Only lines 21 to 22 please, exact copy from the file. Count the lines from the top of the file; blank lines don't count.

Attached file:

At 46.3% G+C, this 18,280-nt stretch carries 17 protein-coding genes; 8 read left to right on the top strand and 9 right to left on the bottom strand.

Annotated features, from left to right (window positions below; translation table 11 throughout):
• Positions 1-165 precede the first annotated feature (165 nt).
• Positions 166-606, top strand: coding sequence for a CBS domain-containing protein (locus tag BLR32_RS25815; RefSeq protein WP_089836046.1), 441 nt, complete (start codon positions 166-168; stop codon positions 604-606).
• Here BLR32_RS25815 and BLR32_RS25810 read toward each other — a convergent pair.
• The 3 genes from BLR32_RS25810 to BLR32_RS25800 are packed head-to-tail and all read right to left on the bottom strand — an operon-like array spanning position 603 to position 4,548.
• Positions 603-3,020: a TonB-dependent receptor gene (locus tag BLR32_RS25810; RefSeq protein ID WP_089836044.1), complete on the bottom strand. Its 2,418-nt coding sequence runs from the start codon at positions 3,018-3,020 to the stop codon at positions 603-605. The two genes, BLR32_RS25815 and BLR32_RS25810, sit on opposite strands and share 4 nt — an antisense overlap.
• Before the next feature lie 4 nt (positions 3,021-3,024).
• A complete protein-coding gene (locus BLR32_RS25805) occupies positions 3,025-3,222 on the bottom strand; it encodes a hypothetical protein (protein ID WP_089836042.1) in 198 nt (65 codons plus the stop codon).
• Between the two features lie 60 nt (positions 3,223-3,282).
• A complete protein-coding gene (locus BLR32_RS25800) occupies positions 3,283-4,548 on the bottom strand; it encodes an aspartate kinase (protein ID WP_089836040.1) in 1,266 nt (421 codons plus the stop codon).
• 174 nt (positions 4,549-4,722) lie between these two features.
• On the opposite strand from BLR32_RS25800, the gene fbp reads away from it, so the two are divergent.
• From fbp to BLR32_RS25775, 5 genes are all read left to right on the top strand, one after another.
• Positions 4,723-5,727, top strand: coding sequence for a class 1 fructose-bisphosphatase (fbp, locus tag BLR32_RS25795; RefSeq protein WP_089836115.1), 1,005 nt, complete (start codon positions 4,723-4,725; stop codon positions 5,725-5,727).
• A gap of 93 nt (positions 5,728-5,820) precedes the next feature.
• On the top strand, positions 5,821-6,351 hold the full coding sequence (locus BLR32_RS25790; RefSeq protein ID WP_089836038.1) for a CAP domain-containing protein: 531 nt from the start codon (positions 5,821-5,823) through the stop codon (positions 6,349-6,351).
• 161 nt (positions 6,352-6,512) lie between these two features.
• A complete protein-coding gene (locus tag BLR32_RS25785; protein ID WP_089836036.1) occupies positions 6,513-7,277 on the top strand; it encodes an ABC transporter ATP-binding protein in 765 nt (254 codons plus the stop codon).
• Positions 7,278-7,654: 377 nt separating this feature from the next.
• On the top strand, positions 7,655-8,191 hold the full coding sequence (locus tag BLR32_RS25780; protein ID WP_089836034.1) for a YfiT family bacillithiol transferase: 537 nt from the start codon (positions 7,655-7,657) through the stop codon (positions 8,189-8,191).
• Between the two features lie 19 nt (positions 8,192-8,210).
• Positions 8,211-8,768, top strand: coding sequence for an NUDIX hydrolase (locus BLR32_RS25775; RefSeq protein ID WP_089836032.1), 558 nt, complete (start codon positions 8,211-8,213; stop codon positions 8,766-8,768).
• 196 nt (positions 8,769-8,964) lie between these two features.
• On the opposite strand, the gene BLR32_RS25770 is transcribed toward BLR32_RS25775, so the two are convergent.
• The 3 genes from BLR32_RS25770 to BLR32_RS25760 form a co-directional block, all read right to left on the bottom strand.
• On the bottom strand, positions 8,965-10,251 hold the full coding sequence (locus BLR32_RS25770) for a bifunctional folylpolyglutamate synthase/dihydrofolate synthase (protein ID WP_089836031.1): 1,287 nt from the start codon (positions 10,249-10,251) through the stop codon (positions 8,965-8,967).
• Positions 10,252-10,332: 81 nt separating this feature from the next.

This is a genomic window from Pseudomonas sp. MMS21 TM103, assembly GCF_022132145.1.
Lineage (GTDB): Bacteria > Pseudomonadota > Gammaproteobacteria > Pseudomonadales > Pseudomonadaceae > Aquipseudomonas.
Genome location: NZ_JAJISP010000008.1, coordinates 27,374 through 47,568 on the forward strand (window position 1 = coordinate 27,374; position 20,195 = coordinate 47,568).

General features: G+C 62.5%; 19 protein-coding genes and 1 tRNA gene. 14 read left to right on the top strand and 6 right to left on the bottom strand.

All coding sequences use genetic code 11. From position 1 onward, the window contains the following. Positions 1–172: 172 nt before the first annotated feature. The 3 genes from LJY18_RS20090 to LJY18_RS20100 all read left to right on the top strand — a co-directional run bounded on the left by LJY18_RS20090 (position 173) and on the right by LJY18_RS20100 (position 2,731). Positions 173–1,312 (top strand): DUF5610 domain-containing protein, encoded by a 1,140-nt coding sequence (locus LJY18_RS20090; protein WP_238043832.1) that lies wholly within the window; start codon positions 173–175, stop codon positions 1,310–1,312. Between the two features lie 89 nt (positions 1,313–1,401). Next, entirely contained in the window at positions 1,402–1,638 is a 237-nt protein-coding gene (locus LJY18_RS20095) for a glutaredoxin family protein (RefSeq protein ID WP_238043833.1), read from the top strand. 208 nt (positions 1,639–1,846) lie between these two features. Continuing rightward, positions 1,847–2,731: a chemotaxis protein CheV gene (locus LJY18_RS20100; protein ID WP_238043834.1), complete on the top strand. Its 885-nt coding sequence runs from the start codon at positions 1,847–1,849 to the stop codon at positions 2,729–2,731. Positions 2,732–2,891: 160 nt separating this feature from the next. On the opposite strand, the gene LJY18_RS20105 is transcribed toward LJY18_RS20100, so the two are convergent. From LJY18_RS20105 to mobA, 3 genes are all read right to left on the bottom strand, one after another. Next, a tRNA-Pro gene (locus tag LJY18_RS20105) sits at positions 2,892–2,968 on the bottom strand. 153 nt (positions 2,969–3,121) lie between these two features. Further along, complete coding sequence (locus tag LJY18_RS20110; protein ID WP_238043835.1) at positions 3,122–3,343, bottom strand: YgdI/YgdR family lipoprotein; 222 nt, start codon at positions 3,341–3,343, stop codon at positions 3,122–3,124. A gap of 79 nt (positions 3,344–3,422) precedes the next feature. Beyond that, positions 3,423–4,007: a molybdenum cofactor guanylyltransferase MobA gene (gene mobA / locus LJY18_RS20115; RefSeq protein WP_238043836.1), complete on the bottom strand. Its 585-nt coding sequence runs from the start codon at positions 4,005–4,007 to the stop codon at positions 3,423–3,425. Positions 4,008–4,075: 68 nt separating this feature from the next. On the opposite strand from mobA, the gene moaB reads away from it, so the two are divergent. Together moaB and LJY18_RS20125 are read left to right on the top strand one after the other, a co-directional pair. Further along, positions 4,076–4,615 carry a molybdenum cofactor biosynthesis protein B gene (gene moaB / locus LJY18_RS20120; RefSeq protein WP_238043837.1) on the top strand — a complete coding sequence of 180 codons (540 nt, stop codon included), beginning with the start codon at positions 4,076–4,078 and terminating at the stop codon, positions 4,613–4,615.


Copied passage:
• On the top strand, positions 7,655-8,191 hold the full coding sequence (locus tag BLR32_RS25780; protein ID WP_089836034.1) for a YfiT family bacillithiol transferase: 537 nt from the start codon (positions 7,655-7,657) through the stop codon (positions 8,189-8,191).
• Between the two features lie 19 nt (positions 8,192-8,210).